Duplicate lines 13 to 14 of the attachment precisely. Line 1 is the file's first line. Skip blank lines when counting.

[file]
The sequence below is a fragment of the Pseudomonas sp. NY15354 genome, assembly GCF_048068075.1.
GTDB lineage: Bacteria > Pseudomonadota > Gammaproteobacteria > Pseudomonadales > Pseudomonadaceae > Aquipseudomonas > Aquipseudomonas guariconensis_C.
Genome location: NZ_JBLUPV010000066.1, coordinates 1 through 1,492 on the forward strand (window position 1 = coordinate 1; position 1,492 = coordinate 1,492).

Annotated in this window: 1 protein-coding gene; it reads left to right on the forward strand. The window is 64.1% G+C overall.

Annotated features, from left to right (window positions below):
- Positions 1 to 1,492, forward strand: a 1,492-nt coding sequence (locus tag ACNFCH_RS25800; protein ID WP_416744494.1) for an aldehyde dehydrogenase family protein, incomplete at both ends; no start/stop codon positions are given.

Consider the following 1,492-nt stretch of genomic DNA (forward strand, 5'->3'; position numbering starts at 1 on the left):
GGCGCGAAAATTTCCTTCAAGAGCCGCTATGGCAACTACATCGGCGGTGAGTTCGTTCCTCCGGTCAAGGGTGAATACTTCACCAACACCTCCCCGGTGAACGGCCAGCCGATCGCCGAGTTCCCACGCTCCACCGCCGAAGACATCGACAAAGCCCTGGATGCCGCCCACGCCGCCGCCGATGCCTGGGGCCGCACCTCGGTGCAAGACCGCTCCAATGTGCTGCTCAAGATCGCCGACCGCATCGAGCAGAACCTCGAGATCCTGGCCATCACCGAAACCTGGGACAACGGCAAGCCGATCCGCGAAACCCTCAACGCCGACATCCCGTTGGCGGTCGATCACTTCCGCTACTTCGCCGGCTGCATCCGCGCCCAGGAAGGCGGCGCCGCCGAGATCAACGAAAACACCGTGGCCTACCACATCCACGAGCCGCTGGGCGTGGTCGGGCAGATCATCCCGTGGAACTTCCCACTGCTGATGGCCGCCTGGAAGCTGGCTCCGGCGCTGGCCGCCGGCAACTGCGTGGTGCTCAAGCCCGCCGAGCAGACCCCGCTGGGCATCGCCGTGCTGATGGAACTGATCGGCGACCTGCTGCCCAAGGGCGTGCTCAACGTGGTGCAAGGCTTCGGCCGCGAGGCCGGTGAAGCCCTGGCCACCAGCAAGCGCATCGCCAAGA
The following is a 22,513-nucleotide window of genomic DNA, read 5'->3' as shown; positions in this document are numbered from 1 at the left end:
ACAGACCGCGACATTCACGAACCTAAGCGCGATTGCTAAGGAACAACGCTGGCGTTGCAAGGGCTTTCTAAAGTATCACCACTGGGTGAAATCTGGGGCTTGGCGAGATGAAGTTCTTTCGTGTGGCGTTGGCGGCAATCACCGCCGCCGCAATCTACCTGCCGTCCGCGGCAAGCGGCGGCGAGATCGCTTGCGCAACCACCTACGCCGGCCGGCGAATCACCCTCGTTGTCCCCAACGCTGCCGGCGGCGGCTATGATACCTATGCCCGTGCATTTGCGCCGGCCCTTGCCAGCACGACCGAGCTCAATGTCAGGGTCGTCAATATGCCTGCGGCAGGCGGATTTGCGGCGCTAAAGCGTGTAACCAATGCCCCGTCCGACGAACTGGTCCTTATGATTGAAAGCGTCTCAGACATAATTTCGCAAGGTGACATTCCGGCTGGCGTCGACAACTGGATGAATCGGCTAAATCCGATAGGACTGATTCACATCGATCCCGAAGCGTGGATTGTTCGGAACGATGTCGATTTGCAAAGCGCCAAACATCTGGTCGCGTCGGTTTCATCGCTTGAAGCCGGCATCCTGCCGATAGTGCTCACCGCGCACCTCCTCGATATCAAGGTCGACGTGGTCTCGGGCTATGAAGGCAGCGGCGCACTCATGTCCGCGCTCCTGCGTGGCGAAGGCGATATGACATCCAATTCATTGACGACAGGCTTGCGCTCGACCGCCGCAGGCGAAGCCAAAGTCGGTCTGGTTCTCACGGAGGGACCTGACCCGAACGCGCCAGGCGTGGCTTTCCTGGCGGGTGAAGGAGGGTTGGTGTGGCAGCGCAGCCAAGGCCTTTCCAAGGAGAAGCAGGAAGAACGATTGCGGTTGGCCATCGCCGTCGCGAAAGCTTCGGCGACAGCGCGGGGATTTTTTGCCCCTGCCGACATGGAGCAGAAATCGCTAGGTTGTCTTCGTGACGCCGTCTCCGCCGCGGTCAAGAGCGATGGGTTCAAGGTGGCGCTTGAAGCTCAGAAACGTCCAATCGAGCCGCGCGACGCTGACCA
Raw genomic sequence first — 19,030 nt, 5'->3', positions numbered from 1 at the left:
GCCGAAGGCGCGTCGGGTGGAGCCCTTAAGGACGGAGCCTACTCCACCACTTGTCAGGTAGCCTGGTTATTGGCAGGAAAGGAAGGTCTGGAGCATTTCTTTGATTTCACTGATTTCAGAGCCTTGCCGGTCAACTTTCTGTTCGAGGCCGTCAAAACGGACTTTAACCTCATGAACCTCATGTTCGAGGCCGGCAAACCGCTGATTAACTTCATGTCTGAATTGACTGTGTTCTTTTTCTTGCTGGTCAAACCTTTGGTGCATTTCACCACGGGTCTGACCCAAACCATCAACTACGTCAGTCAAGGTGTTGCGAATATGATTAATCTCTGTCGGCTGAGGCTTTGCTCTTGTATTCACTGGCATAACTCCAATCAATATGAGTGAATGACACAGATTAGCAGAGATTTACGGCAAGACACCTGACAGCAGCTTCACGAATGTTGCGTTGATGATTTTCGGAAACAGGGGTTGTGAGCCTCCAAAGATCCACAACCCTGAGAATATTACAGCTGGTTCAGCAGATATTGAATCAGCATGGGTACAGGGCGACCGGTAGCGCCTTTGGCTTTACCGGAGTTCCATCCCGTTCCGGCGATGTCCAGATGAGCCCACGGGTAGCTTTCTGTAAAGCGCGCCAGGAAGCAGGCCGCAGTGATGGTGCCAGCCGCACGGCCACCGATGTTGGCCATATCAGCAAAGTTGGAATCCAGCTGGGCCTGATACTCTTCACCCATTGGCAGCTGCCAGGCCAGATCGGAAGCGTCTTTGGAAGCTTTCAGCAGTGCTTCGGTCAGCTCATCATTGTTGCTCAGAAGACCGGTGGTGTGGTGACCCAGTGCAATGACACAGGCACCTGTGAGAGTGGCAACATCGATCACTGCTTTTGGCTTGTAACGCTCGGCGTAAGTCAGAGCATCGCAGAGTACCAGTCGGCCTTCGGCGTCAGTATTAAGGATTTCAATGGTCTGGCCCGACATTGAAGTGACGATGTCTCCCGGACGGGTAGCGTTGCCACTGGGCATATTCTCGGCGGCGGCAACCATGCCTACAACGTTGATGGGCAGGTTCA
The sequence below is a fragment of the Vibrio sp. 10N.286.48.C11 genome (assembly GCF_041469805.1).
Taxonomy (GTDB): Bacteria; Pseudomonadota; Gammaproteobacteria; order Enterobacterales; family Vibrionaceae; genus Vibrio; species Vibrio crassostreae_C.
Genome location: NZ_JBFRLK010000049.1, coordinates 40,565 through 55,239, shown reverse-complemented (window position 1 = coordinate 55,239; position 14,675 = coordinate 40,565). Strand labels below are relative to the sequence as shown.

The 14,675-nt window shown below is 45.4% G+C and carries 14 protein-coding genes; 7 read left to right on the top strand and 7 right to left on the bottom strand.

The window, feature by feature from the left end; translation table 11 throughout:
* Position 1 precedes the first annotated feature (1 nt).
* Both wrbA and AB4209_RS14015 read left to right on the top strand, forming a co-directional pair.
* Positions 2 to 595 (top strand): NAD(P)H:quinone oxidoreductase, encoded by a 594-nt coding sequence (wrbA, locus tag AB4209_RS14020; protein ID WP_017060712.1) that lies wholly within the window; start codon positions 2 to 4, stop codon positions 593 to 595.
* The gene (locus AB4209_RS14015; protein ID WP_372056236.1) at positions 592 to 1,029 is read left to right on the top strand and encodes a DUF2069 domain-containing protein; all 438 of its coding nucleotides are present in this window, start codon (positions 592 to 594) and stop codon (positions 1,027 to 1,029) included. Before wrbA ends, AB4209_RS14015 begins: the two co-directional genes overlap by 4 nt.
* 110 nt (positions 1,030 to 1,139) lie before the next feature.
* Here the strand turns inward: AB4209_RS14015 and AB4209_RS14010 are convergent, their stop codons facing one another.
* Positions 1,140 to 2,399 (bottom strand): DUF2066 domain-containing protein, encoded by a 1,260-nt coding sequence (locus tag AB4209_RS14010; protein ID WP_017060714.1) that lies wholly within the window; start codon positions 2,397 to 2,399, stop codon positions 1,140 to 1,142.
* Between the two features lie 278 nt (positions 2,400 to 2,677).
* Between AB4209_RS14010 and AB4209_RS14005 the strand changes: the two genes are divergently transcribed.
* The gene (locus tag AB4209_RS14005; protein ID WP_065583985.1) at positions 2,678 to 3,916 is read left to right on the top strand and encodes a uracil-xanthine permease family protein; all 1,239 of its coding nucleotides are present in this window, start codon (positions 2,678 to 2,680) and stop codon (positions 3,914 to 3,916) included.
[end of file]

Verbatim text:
The sequence below is a fragment of the Vibrio sp. 10N.286.48.C11 genome (assembly GCF_041469805.1).
Taxonomy (GTDB): Bacteria; Pseudomonadota; Gammaproteobacteria; order Enterobacterales; family Vibrionaceae; genus Vibrio; species Vibrio crassostreae_C.